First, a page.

Celebration of Howard Wheatley Allen


Howard Wheatley Allen, of Mendocino, CA. passed away after a long illness in his home in Mendocino. Known to his friends and family as “Wheat”, he was a fifth generation Californian, born in San Francisco as first son to Ann Bullard Allen and Charles Howard Allen of Marin County. Wheat grew up in Marin: Ross, Kentfield and Stinson Beach where his family had a second home. Most of his boyhood was spent hunting and fishing with his dad and brother, Peter Bishop Allen and spending summers at Lake Tahoe and Bolinas.

Wheat attended Drake High School until his senior year where he was in the first graduating class at Redwood High School in Corte Madera. He then attended Dartmouth College in New Hampshire (class of 1963). After college he joined the U S Navy as an officer on the USS Providence, and served in the Vietnam War, cruising up the Saigon River during the TET offensive. He was awarded a bronze star.

When he returned to the Bay Area, he was accepted to the School of Architecture at UC Berkeley. It was during this time that he was dating Rosemary Hexberg who was attending Calif. College of Fine Arts. They decided to get married, move to the country, and do their art. They were married in 1966 at Stinson Beach and moved to Westport, California on a cliff overlooking the ocean.

Wheat had not been new to art. He started carving small birds out of wood when he was 9. His father was an accomplished landscape painter, and both grandmothers were painters as well as his two sisters. He sold painted game birds to Abercrombie and Fitch sporting goods store in San Francisco during the 1970s and early ‘80s.

While living in Westport, their first daughter, Lisa Meredith was born in 1968. They moved to Little River after 2 years and spent another 2 years at the old Mallory House, finally buying their property of 12 acres 6 miles east of Mendocino. There they pursued their art and raising their 2 daughters. Daphne Joelle was born in 1974. About this time Governor Reagan bought a family of California quail to take to Japan as a gift to Emperor Hirohito.

After many exhibits in the bay area, Wheat started working with Mussi Art Works Foundry in Berkeley, turning out Bronze sculptures of birds. This is when his career really took off. His bronzes were chosen for State gifts from 2 presidents, Ronald Reagan and Bill Clinton. Recipients of his work include Mikhail Gorbachev given by the Hoover Institute at Stanford University, Jimmy Carter by Habitat from Humanity, and an eagle presented to Secretary of State, Caspar Weinberger, by his wife on their anniversary.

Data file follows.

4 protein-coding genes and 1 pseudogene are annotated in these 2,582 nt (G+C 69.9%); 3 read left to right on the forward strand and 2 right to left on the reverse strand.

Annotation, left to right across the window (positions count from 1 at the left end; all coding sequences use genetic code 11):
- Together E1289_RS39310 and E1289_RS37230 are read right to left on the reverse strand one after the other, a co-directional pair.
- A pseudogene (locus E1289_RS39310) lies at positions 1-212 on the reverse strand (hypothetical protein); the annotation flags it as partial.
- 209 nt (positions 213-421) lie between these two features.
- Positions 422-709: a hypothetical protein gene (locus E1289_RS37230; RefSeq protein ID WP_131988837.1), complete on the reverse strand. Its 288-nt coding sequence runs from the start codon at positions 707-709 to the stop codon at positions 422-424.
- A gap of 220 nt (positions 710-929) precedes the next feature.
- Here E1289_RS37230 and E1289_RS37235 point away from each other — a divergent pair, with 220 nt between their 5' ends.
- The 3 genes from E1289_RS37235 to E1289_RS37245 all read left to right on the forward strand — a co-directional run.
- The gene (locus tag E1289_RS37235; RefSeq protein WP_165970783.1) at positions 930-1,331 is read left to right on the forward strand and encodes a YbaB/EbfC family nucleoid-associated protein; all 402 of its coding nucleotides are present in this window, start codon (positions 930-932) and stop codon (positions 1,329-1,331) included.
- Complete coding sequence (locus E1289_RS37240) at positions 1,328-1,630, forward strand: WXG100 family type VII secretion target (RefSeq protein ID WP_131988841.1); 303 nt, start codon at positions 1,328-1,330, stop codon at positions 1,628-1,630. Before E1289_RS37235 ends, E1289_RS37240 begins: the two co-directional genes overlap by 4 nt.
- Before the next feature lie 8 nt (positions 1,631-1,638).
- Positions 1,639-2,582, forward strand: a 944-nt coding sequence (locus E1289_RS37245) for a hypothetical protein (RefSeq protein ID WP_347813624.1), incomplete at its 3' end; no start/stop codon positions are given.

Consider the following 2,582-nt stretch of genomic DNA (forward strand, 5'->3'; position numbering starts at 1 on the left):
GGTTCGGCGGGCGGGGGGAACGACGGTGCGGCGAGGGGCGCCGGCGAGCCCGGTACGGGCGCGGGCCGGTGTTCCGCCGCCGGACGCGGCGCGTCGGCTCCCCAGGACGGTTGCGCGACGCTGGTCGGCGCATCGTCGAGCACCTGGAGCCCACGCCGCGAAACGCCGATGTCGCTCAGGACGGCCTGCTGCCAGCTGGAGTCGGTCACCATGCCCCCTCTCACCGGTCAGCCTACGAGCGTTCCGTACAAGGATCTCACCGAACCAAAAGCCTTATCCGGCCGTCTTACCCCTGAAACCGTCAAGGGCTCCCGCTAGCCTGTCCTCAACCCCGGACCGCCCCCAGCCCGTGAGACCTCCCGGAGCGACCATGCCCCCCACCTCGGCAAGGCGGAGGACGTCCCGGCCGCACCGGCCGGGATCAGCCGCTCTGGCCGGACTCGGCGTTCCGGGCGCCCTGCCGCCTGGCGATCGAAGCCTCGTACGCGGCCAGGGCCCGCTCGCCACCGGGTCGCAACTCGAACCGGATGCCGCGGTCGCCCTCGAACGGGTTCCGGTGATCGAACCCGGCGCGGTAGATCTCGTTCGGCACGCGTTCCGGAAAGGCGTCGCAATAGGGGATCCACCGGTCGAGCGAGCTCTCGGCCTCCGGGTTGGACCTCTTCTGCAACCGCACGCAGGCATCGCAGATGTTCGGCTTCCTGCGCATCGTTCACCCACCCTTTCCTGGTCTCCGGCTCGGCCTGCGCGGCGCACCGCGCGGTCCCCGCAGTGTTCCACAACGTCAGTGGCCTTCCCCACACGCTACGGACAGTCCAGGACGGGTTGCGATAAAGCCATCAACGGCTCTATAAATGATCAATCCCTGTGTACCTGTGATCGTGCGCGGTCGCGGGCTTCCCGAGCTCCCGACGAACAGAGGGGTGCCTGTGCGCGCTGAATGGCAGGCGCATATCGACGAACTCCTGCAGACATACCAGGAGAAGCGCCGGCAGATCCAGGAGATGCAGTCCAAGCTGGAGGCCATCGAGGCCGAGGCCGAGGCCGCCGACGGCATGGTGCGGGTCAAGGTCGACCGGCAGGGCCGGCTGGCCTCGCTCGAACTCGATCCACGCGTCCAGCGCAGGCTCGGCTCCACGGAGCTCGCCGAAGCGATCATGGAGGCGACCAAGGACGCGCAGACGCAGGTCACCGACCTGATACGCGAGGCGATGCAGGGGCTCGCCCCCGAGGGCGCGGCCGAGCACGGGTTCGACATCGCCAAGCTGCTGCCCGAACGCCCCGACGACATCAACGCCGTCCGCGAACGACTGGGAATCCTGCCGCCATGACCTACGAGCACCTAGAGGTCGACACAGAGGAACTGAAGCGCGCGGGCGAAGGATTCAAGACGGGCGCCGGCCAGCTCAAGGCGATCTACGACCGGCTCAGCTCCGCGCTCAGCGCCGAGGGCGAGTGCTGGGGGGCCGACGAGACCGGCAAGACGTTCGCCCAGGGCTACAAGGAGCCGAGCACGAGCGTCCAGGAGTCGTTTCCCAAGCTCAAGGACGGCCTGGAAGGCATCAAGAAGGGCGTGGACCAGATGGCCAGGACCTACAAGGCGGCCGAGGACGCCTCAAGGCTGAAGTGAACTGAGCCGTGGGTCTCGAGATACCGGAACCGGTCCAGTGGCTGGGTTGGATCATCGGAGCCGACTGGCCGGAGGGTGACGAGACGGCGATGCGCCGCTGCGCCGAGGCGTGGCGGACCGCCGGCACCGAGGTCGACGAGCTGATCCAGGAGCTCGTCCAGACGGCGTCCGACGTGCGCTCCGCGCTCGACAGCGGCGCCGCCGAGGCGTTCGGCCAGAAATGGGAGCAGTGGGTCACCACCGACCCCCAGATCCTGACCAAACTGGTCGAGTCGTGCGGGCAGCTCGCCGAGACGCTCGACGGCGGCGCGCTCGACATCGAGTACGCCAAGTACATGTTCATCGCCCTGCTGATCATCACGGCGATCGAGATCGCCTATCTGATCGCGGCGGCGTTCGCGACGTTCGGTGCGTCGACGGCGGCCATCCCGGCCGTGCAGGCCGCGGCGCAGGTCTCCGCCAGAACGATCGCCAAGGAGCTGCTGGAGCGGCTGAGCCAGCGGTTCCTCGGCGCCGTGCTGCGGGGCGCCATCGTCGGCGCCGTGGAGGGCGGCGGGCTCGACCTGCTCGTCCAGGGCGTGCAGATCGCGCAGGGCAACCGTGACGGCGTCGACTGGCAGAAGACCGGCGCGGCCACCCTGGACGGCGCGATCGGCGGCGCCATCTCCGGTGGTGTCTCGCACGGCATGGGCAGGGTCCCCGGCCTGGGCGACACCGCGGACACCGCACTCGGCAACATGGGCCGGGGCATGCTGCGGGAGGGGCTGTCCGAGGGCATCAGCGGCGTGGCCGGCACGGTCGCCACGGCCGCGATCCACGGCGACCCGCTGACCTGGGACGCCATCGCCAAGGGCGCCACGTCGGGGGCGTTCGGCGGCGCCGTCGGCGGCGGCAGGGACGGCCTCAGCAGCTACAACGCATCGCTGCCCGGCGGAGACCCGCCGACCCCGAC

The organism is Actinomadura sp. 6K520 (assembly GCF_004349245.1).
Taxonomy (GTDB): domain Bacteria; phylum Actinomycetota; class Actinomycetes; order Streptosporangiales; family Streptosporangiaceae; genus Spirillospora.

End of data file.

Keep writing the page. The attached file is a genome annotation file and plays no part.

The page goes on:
When their girls were older, Rosemary and Wheat moved to the Bay Area settling in Lafayette and later in San Francisco and Oakland, always keeping their beloved Mendocino property. His greatest joy was to sit at the piano and play his favorite tunes at parties with friends or making up songs to his grandchildren.

Wheat was an active councilor on the board of Save-the-Redwoods League 1971-2009, making a big difference in Mendocino County with the buying of the Masonite property along the banks of the Navarro River and giving it to the California Park system. He was also a very active member of the Bohemian Club where he made long lasting friendships. He gave a “Lakeside Talk” there in 2006. He was an avid environmentalist, instrumental in protesting the proposed Nuclear Power plant to be built in Point Arena, and was on the committee to trade the Mendocino Headlands for timberland in Jackson Park.

He is also a member of the Society of California Pioneers. His forefathers were instrumental in settling San Francisco. One great grandfather designing the cable cars and another starting Fireman’s Fund. His grandfather, Frank Howard Allen, founded the real estate company in Marin. His maternal grandfather, Edward Bullard, founded Bullard and Co. in Sausalito making safety equipment for the building of the Golden Gate Bridge.

Wheat discovered he had Parkinson’s disease when he was 49. The rest of the years he was in a slow decline enjoying his career even with the disease until 2017 when he went into assisted living in Santa Cruz.

Wheat was preceded in death by his dear brother and fellow sculptor, Peter Bishop Allen. He is survived by his wife of 52 years, Rosemary Allen.

His sister, Joelle Allen Harris of Petaluma, Susanna Allen De Baker of San Anselmo, his daughter Lisa Meredith Ortiz, his son-in-law Rafael Ortiz of Santa Cruz, his daughter, Daphne Joelle Mejia, his son-in-law Richard Mejia. He leaves his beloved grandchildren, Chloe Ortiz, Truth Ortiz, Israel Mejia, Peter Mejia, River Mejia.

In Lieu of flowers, the family requests donations be made in his memory to Save-the-Redwoods League or to the Mendocino Art Center and the Mendocino Presbyterian church.

One thought on “Celebration of Howard Wheatley Allen

  1. Many fond memories working for Wheatley on his property in Little River making sure the grounds were kept clean of redwood needles. Others will remember that he always paid us with silver dollars! It was not until today that I knew of the positive impact and efforts he had in my hometown as well as afar, what a wonderful man and family.


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